On Monday I was invited to preview the Alexander Calder exhibition at Tate Modern. It’s hectic at Blink Towers, what with launching Bella Illustrations and a couple of very exciting design projects we’re working on (top secret!) but nothing was going to stop me from catching this show. I am a mid century design nut, and as such this is a key exhibition to see- as is the Eames exhibition at the Barbican which we’re hitting up later today. So, pretty much I am in mid century inspiration heaven right now!
This exhibition is wonderfully spacious. Not just in a literal way because I doubt these rooms will rarely be this empty, but more kind of emotionally… That’s because calder’s work is so spaciously airy, both occupying space but also working so wonderfully with empty space in between the elements of his work. I have always adored the mobiles that Calder created, but there is so much more to his work too. It was a joy to discover his simplistic, bent wire forms as well as those works that feel like 3D paintings, emerging from a wall mounted canvas.
The forms are fluid yet strong, bold and simplistic but also wonderfully complex in the way that they change as you move around them and they move in space too, as shown by my rather wobbly, speeded up view of this kinetic sculpture moving very subtly in the ambient breeze within the gallery. The shadows of these works are as much part of this exhibition as the work itself, adding a further impression on the gallery walls and floors. As you move through the exhibition, starting with those groups of work that I knew less and moving towards the Calder signature style that I know best, so I knew that the mobiles were coming up, but nothing could quite prepare me for their beauty. My oh my oh my…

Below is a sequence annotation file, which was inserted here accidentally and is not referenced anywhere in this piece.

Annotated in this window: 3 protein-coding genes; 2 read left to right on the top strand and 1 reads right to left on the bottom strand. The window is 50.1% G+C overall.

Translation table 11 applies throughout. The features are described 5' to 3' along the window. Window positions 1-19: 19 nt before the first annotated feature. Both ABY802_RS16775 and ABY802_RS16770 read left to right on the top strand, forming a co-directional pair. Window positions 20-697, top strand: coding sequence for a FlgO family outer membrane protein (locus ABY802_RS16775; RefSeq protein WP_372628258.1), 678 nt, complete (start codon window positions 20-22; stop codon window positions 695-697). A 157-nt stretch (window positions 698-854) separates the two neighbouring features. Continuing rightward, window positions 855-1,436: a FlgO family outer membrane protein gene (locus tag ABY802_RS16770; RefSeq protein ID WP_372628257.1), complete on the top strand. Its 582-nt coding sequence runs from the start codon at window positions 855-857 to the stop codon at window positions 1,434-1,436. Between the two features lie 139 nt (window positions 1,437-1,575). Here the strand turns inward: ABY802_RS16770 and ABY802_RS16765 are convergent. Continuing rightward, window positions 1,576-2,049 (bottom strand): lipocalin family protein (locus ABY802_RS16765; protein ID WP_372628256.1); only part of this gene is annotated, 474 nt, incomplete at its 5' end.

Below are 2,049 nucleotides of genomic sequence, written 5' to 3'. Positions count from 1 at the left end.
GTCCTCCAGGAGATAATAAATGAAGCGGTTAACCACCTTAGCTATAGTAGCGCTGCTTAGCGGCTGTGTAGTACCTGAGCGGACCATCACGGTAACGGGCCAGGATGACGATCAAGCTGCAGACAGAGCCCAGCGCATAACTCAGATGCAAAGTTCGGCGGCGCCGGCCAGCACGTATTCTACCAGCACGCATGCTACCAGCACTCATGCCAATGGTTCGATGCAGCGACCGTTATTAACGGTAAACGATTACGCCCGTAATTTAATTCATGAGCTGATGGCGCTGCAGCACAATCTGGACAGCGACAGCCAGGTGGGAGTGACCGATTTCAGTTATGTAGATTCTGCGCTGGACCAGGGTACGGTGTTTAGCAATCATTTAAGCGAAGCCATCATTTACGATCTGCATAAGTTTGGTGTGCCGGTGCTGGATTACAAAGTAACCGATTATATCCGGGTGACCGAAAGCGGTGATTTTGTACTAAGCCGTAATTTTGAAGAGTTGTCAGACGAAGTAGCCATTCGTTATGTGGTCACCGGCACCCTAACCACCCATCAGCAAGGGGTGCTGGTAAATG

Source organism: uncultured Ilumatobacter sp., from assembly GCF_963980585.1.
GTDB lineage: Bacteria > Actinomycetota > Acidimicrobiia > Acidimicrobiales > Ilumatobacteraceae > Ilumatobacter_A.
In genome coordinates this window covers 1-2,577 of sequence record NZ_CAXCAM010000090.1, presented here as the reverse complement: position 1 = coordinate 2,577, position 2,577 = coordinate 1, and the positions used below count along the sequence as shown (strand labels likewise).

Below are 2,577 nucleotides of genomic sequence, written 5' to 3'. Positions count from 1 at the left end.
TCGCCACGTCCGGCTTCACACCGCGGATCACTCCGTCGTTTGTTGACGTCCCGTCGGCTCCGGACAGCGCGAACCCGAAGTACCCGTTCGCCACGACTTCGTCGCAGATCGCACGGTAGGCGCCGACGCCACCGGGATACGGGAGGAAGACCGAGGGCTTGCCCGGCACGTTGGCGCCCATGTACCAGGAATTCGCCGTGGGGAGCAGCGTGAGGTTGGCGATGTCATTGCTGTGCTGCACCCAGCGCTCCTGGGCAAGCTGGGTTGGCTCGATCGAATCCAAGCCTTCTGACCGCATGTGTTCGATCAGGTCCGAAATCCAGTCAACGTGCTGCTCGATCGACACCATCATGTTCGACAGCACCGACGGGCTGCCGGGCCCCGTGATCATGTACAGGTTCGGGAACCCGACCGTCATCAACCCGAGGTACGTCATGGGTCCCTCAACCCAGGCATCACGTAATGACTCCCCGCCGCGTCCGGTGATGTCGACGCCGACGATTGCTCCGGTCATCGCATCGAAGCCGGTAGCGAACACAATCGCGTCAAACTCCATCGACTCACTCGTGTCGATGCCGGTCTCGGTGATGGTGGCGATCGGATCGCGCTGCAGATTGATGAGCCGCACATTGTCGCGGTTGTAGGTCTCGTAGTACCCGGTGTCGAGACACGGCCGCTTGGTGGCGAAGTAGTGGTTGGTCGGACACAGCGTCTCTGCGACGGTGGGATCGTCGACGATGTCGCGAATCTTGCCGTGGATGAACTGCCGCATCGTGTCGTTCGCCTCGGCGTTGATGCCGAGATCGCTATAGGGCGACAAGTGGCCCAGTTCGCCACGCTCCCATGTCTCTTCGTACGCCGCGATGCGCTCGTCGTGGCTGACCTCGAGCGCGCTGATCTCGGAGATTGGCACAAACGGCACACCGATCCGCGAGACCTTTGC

Firstly there’s the scale to consider, and even though these are utterly light and delicate some of the mobiles are actually quite large. Next is the fact that the elements on the mobiles are hand painted or hand crafted so there is a subtle level of texture that you can see as these move in the light. Then there the fact that these have been suspended with such care, grace and balance. Something that at first sight is rather simple perhaps become utterly enchanting. I decided to post videos of these two large mobiles to try and share with you the movement, subtle though it is in these clips, as that is what this work is all about. Calder called them ‘preforming sculpture’ and this is descriptive perfection.
This exhibition is open from today until 3rd April next year so you have no excuses! Book yourself a ticket ASAP. All the details can be found on the Tate’s website. For more inspirational events featured on the Blink London blog, take a look here.